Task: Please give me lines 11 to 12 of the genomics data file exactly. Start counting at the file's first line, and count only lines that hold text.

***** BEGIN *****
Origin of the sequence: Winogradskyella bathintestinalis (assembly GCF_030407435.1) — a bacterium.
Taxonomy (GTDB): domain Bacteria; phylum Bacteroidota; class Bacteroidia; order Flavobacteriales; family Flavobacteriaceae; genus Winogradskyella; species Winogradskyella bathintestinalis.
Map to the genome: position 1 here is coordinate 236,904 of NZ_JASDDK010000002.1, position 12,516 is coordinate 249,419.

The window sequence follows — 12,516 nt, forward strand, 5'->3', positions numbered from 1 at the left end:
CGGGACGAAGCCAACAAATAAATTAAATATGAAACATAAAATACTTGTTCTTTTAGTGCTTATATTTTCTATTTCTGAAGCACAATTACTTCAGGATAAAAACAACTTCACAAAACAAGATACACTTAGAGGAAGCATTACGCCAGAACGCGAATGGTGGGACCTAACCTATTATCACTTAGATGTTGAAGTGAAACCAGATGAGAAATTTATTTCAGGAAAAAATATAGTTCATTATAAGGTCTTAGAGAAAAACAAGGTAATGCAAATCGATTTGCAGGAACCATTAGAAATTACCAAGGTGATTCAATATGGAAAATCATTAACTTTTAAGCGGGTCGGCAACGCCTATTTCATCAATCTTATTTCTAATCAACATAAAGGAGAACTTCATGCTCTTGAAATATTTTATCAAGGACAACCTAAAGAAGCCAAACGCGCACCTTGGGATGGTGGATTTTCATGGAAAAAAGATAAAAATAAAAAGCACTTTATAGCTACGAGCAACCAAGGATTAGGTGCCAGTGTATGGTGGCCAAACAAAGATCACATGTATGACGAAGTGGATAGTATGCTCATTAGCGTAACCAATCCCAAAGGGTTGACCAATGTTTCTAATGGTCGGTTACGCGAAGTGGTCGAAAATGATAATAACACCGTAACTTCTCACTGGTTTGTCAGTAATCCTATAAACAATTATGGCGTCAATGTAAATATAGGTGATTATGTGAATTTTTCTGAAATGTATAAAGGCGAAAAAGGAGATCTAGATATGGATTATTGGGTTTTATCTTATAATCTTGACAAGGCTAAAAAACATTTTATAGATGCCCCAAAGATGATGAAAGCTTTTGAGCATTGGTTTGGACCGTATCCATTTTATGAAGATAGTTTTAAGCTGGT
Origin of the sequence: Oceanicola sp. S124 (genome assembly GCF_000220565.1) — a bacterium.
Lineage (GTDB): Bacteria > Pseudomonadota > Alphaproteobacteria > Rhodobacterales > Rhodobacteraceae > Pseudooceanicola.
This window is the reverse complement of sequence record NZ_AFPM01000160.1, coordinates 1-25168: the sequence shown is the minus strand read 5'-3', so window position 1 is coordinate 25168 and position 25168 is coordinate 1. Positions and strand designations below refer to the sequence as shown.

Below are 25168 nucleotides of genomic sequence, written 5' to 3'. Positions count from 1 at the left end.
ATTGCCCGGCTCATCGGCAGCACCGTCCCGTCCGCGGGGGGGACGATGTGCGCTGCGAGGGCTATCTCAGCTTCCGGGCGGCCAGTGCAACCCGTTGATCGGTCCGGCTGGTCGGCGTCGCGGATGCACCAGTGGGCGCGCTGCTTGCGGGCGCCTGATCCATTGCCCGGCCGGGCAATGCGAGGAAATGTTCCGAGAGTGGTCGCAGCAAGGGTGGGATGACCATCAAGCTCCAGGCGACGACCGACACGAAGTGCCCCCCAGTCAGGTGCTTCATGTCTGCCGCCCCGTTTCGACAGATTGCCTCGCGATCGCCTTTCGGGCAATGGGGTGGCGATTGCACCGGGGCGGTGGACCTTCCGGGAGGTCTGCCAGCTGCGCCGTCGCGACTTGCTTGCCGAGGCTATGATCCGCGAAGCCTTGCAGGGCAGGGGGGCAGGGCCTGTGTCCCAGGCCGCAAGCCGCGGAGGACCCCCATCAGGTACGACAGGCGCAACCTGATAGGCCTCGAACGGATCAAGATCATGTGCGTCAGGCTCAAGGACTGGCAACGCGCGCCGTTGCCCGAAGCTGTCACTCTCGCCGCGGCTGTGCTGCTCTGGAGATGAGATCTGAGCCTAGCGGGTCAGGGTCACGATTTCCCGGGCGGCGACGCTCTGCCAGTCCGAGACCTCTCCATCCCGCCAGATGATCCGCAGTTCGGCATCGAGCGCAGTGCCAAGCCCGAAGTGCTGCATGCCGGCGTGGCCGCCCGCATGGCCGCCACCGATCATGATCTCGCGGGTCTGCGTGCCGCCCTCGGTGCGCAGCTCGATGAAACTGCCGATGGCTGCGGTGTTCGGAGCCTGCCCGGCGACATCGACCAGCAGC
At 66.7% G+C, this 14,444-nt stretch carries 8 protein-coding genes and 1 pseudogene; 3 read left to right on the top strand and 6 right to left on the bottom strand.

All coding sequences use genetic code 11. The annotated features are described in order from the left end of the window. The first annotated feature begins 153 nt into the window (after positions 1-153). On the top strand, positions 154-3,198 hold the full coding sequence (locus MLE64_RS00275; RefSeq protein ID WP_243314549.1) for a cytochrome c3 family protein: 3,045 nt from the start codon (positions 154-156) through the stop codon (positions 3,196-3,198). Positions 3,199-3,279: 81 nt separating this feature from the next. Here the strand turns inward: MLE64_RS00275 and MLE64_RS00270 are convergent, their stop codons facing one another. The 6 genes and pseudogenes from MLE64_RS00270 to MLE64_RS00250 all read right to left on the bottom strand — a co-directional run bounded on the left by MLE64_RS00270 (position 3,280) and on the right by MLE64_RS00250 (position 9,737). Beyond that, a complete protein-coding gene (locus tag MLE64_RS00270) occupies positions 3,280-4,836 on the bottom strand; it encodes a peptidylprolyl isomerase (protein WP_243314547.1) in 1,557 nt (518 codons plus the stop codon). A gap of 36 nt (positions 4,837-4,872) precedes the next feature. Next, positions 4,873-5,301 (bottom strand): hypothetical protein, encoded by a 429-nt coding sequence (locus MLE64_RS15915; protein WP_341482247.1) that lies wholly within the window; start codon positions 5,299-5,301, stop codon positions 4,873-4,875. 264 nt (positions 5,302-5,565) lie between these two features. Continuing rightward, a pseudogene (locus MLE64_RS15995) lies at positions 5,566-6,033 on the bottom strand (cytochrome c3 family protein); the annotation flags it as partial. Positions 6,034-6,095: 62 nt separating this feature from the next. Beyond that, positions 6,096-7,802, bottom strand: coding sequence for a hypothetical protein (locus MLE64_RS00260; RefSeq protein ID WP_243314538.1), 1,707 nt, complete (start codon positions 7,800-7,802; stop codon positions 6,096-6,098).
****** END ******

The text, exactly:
At 66.7% G+C, this 14,444-nt stretch carries 8 protein-coding genes and 1 pseudogene; 3 read left to right on the top strand and 6 right to left on the bottom strand.

All coding sequences use genetic code 11. The annotated features are described in order from the left end of the window. The first annotated feature begins 153 nt into the window (after positions 1-153). On the top strand, positions 154-3,198 hold the full coding sequence (locus MLE64_RS00275; RefSeq protein ID WP_243314549.1) for a cytochrome c3 family protein: 3,045 nt from the start codon (positions 154-156) through the stop codon (positions 3,196-3,198). Positions 3,199-3,279: 81 nt separating this feature from the next. Here the strand turns inward: MLE64_RS00275 and MLE64_RS00270 are convergent, their stop codons facing one another. The 6 genes and pseudogenes from MLE64_RS00270 to MLE64_RS00250 all read right to left on the bottom strand — a co-directional run bounded on the left by MLE64_RS00270 (position 3,280) and on the right by MLE64_RS00250 (position 9,737). Beyond that, a complete protein-coding gene (locus tag MLE64_RS00270) occupies positions 3,280-4,836 on the bottom strand; it encodes a peptidylprolyl isomerase (protein WP_243314547.1) in 1,557 nt (518 codons plus the stop codon). A gap of 36 nt (positions 4,837-4,872) precedes the next feature. Next, positions 4,873-5,301 (bottom strand): hypothetical protein, encoded by a 429-nt coding sequence (locus MLE64_RS15915; protein WP_341482247.1) that lies wholly within the window; start codon positions 5,299-5,301, stop codon positions 4,873-4,875. 264 nt (positions 5,302-5,565) lie between these two features. Continuing rightward, a pseudogene (locus MLE64_RS15995) lies at positions 5,566-6,033 on the bottom strand (cytochrome c3 family protein); the annotation flags it as partial. Positions 6,034-6,095: 62 nt separating this feature from the next. Beyond that, positions 6,096-7,802, bottom strand: coding sequence for a hypothetical protein (locus MLE64_RS00260; RefSeq protein ID WP_243314538.1), 1,707 nt, complete (start codon positions 7,800-7,802; stop codon positions 6,096-6,098).